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About the Story
A day like many others.
26th Place - 19th Annual Interactive Fiction Competition (2013)
IF Comp 2013: Dad vs Unicorn (PaperBlurt)
This is a rather grim short about a dysfunctional father/son relationship. A lot of work has gone into the presentation: the fonts, the colors, the drawings all pull together in a consistent way, like a children’s book, but with distinctly un-children’s-book content. I wouldn’t really call it fun, but it’s also not trying to be fun...
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Number of Reviews: 6
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This short narrative is not badly done; it is a successful exploration of culturally normative masculine gender identity.
This is essentially a twine or hypertext game, concerning a linear story line told from three different perspectives. The third perspective (that of the unicorn) is an "unlockable"--once you've played through as either of the two starting characters (father or son) you can play as the unicorn. Unfortunately, the Unicorn and the Father both present the same macho/bully/entitled male gender identity, so there wasn't as much variation here as there seemed.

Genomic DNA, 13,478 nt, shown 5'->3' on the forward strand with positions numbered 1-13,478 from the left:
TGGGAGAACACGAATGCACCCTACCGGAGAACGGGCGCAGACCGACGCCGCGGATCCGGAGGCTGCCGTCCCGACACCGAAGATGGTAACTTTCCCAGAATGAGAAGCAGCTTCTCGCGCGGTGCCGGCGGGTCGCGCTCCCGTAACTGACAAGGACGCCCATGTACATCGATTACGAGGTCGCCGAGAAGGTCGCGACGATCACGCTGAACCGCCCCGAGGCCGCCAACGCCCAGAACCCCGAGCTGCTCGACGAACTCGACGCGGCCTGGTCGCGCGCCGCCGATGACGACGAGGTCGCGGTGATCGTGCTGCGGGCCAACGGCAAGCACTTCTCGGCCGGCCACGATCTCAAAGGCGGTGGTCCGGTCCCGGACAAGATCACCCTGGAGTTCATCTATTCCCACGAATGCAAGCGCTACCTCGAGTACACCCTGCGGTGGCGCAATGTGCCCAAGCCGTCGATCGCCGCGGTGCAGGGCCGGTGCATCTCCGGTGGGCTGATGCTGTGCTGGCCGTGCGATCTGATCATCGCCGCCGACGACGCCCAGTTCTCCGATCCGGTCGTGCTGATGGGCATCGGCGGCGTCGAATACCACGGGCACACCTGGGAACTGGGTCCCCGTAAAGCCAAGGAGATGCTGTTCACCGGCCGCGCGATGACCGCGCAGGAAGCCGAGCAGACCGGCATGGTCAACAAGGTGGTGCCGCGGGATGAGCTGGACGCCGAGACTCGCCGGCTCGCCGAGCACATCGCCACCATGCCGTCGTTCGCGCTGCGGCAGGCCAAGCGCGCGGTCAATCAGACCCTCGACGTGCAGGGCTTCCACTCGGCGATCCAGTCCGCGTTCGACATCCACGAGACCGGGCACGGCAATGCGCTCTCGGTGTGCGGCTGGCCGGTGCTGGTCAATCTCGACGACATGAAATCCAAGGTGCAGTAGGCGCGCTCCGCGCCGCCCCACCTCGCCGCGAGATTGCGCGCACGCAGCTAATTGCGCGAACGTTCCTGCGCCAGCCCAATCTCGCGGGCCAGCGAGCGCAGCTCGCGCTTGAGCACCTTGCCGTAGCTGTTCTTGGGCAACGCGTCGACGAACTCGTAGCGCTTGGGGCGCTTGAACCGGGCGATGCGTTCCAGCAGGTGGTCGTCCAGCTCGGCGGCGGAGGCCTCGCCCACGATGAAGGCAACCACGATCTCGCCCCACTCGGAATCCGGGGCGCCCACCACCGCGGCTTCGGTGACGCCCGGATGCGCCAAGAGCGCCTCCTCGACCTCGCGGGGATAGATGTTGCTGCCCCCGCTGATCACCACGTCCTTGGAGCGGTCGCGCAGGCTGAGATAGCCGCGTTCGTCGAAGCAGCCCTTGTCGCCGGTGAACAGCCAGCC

The actual writing is fairly good, although the story could have benefited from better characterization. The father's final, binary, choice seems superfluous/gamest and not in keeping with the plot. I had no sense from reading his narrative that he'd be even possibly be willing to make the more noble of the two choices. In that moment, it was clear that I was the player and not the character, which was out of keeping with the experience so far. This game is very linear; you do not get to change the perspective or behavior of the character you are playing as.